A cross-sectional survey of services for young adults with life-limiting conditions making the transition from children’s to adult services in Ireland

Research output: Contribution to journalArticle

Abstract

Background: Increasing numbers of young adults with life-limiting conditions are living into adulthood and consequently making the transition from children’s to adult services. A poorly planned transition is associated with adverse outcomes such as non-adherence to treatment and loss to follow-up, together with negative social and emotional outcomes, However, there is little descriptive data on how organisation are currently managing transition.

Aim: To obtain an overview of organisational approaches to transition on the island of Ireland, and to explore important organisational factors that may influence the effectiveness of the process.

Methods: A cross-sectional questionnaire survey. One of the four Health Services Executive areas in the Republic of Ireland and the whole of Northern Ireland. Participants were service providers in statutory and non-statutory organisations providing transition services to young adults with life-limiting conditions.

Results: The survey was distributed to 55 organisations. The overall response rate was 29/55 (53%). The approach to transition most commonly used focused on interagency communication and collaboration. Key factors in an effective transition were reported as: early commencement; effective communication between the young adult, their family, and services; the availability of appropriate adult services; and effective preparation through collaboration with the young adult and their family. However, implementation of these processes was inconsistent.

Conclusions: The findings demonstrate that caring for young adults with life-limiting conditions presents a considerable challenge to organisations and that transition from children’s to adult services is an important part of this challenge.
LanguageEnglish
JournalIrish journal of medical science
Early online date04 Jul 2019
DOIs
Publication statusEarly online date - 04 Jul 2019

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Ireland
Young Adult
Cross-Sectional Studies
Organizations
Communication
Northern Ireland
Social Conditions
Islands
Surveys and Questionnaires
Therapeutics

Keywords

  • Transition
  • Life-limiting conditions
  • TASYL study

Cite this

@article{9673e1692f344609834a34dadf82ab5c,
title = "A cross-sectional survey of services for young adults with life-limiting conditions making the transition from children’s to adult services in Ireland",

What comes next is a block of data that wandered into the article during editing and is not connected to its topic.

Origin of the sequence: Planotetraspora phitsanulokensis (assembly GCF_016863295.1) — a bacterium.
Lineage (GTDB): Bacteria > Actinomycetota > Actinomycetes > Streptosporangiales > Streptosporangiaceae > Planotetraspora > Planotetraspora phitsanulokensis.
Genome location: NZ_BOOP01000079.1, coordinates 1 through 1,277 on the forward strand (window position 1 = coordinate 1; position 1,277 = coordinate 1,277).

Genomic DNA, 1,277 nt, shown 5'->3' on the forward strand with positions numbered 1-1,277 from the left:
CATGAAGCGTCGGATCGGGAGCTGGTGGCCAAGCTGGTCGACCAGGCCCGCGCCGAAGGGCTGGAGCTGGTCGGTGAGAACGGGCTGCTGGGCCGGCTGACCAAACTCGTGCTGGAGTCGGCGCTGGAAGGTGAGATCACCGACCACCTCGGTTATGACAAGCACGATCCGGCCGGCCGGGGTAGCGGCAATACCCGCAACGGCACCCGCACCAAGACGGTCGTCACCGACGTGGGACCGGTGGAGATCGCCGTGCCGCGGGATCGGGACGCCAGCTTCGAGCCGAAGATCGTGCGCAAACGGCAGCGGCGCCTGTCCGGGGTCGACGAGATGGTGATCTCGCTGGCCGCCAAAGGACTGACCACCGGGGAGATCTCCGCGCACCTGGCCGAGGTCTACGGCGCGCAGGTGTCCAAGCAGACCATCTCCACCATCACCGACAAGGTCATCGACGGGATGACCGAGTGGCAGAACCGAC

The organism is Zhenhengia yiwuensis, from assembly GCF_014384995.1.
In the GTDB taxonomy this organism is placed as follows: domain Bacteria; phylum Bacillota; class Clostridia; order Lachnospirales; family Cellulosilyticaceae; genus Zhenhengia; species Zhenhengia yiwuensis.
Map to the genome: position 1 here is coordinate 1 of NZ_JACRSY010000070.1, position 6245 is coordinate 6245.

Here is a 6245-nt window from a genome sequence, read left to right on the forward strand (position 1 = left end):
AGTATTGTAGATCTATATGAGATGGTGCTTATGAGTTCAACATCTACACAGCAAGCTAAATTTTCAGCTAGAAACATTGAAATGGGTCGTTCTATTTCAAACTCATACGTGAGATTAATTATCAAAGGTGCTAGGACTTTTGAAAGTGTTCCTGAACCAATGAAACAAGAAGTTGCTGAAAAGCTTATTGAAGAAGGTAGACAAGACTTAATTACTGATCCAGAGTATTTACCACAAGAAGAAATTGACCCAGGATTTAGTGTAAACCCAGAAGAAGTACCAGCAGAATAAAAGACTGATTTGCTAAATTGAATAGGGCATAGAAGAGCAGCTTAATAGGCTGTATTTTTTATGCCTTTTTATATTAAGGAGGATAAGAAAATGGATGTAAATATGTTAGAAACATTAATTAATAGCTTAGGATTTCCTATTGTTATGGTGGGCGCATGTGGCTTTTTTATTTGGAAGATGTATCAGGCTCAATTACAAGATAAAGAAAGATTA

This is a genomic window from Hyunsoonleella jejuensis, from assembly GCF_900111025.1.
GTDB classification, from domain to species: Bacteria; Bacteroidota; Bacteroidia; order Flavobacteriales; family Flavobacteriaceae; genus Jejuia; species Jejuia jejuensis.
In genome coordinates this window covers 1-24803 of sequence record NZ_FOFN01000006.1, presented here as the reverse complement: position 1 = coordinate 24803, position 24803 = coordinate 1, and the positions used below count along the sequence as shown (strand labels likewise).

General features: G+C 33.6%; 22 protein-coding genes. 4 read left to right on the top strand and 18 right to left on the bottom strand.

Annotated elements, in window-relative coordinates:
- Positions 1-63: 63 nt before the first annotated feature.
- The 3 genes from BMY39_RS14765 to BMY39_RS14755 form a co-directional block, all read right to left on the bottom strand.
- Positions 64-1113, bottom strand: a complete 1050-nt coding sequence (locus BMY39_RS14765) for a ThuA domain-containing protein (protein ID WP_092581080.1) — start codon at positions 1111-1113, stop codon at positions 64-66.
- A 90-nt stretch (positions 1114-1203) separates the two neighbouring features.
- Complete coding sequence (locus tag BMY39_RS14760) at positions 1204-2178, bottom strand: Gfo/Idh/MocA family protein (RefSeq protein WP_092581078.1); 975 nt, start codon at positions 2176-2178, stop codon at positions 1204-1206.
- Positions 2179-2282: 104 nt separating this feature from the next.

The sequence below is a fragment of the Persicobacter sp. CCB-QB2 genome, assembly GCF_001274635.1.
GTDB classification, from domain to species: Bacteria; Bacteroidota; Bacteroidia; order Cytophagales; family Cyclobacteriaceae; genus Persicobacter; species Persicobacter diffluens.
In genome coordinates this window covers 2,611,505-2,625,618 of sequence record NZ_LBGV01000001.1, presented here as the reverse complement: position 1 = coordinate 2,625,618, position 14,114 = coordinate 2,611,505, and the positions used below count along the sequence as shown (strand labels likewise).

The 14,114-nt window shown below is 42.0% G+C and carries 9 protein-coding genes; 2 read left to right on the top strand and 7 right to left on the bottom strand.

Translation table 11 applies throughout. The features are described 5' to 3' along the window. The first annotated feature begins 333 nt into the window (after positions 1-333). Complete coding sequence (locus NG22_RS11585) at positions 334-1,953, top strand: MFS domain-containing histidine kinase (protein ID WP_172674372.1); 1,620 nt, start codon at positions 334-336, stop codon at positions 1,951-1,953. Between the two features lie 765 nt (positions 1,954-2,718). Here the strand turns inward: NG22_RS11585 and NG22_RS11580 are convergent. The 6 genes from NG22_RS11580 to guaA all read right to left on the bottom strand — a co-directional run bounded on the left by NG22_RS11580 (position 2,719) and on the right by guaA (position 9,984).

abstract = "Background: Increasing numbers of young adults with life-limiting conditions are living into adulthood and consequently making the transition from children’s to adult services. A poorly planned transition is associated with adverse outcomes such as non-adherence to treatment and loss to follow-up, together with negative social and emotional outcomes, However, there is little descriptive data on how organisation are currently managing transition.Aim: To obtain an overview of organisational approaches to transition on the island of Ireland, and to explore important organisational factors that may influence the effectiveness of the process.Methods: A cross-sectional questionnaire survey. One of the four Health Services Executive areas in the Republic of Ireland and the whole of Northern Ireland. Participants were service providers in statutory and non-statutory organisations providing transition services to young adults with life-limiting conditions. Results: The survey was distributed to 55 organisations. The overall response rate was 29/55 (53{\%}). The approach to transition most commonly used focused on interagency communication and collaboration. Key factors in an effective transition were reported as: early commencement; effective communication between the young adult, their family, and services; the availability of appropriate adult services; and effective preparation through collaboration with the young adult and their family. However, implementation of these processes was inconsistent.Conclusions: The findings demonstrate that caring for young adults with life-limiting conditions presents a considerable challenge to organisations and that transition from children’s to adult services is an important part of this challenge.",